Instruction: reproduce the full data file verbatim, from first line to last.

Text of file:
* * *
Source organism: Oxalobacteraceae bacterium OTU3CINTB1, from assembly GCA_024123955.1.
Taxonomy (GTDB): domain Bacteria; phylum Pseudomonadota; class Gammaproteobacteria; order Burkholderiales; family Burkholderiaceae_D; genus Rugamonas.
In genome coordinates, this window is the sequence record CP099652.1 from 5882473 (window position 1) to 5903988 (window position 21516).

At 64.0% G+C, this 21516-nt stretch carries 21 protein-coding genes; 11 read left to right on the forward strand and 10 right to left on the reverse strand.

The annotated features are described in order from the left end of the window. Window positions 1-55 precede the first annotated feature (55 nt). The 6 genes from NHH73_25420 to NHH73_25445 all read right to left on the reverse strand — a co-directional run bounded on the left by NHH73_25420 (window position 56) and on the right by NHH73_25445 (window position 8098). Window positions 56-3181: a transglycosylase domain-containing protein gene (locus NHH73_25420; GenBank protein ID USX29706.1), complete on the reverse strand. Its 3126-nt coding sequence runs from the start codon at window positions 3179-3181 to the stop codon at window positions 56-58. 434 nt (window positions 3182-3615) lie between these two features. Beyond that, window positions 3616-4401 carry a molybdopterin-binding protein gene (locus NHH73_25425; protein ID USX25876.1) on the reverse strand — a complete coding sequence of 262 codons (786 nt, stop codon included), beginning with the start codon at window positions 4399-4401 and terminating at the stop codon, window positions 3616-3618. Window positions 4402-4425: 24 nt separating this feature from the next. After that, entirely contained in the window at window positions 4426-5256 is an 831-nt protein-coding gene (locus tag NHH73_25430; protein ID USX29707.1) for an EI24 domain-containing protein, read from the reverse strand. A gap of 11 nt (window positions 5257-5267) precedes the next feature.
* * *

Source organism: Oxalobacteraceae bacterium OTU3CINTB1, from assembly GCA_024123955.1.
Taxonomy (GTDB): domain Bacteria; phylum Pseudomonadota; class Gammaproteobacteria; order Burkholderiales; family Burkholderiaceae_D; genus Rugamonas.
In genome coordinates, this window is the sequence record CP099652.1 from 5882473 (window position 1) to 5903988 (window position 21516).

At 64.0% G+C, this 21516-nt stretch carries 21 protein-coding genes; 11 read left to right on the forward strand and 10 right to left on the reverse strand.

The annotated features are described in order from the left end of the window. Window positions 1-55 precede the first annotated feature (55 nt). The 6 genes from NHH73_25420 to NHH73_25445 all read right to left on the reverse strand — a co-directional run bounded on the left by NHH73_25420 (window position 56) and on the right by NHH73_25445 (window position 8098). Window positions 56-3181: a transglycosylase domain-containing protein gene (locus NHH73_25420; GenBank protein ID USX29706.1), complete on the reverse strand. Its 3126-nt coding sequence runs from the start codon at window positions 3179-3181 to the stop codon at window positions 56-58. 434 nt (window positions 3182-3615) lie between these two features. Beyond that, window positions 3616-4401 carry a molybdopterin-binding protein gene (locus NHH73_25425; protein ID USX25876.1) on the reverse strand — a complete coding sequence of 262 codons (786 nt, stop codon included), beginning with the start codon at window positions 4399-4401 and terminating at the stop codon, window positions 3616-3618. Window positions 4402-4425: 24 nt separating this feature from the next. After that, entirely contained in the window at window positions 4426-5256 is an 831-nt protein-coding gene (locus tag NHH73_25430; protein ID USX29707.1) for an EI24 domain-containing protein, read from the reverse strand. A gap of 11 nt (window positions 5257-5267) precedes the next feature.